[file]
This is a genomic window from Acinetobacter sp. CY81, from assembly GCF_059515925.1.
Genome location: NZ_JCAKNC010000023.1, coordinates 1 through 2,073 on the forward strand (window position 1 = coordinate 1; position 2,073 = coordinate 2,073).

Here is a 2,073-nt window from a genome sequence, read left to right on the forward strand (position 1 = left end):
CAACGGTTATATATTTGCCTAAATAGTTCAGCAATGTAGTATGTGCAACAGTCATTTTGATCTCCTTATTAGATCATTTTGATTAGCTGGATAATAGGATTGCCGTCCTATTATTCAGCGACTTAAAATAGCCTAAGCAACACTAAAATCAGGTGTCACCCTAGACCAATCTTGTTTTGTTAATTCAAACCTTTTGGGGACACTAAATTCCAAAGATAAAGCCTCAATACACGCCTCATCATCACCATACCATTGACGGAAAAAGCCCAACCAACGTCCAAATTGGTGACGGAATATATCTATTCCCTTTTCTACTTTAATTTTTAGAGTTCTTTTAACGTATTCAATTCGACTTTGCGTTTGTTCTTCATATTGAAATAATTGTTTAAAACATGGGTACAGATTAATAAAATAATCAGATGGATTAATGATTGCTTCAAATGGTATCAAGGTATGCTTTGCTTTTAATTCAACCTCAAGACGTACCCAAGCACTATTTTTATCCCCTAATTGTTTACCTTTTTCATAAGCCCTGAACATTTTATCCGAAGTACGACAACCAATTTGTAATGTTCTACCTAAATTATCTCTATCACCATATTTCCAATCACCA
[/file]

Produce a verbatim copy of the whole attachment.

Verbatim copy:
This is a genomic window from Acinetobacter sp. CY81, from assembly GCF_059515925.1.
Genome location: NZ_JCAKNC010000023.1, coordinates 1 through 2,073 on the forward strand (window position 1 = coordinate 1; position 2,073 = coordinate 2,073).

Here is a 2,073-nt window from a genome sequence, read left to right on the forward strand (position 1 = left end):
CAACGGTTATATATTTGCCTAAATAGTTCAGCAATGTAGTATGTGCAACAGTCATTTTGATCTCCTTATTAGATCATTTTGATTAGCTGGATAATAGGATTGCCGTCCTATTATTCAGCGACTTAAAATAGCCTAAGCAACACTAAAATCAGGTGTCACCCTAGACCAATCTTGTTTTGTTAATTCAAACCTTTTGGGGACACTAAATTCCAAAGATAAAGCCTCAATACACGCCTCATCATCACCATACCATTGACGGAAAAAGCCCAACCAACGTCCAAATTGGTGACGGAATATATCTATTCCCTTTTCTACTTTAATTTTTAGAGTTCTTTTAACGTATTCAATTCGACTTTGCGTTTGTTCTTCATATTGAAATAATTGTTTAAAACATGGGTACAGATTAATAAAATAATCAGATGGATTAATGATTGCTTCAAATGGTATCAAGGTATGCTTTGCTTTTAATTCAACCTCAAGACGTACCCAAGCACTATTTTTATCCCCTAATTGTTTACCTTTTTCATAAGCCCTGAACATTTTATCCGAAGTACGACAACCAATTTGTAATGTTCTACCTAAATTATCTCTATCACCATATTTCCAATCACCA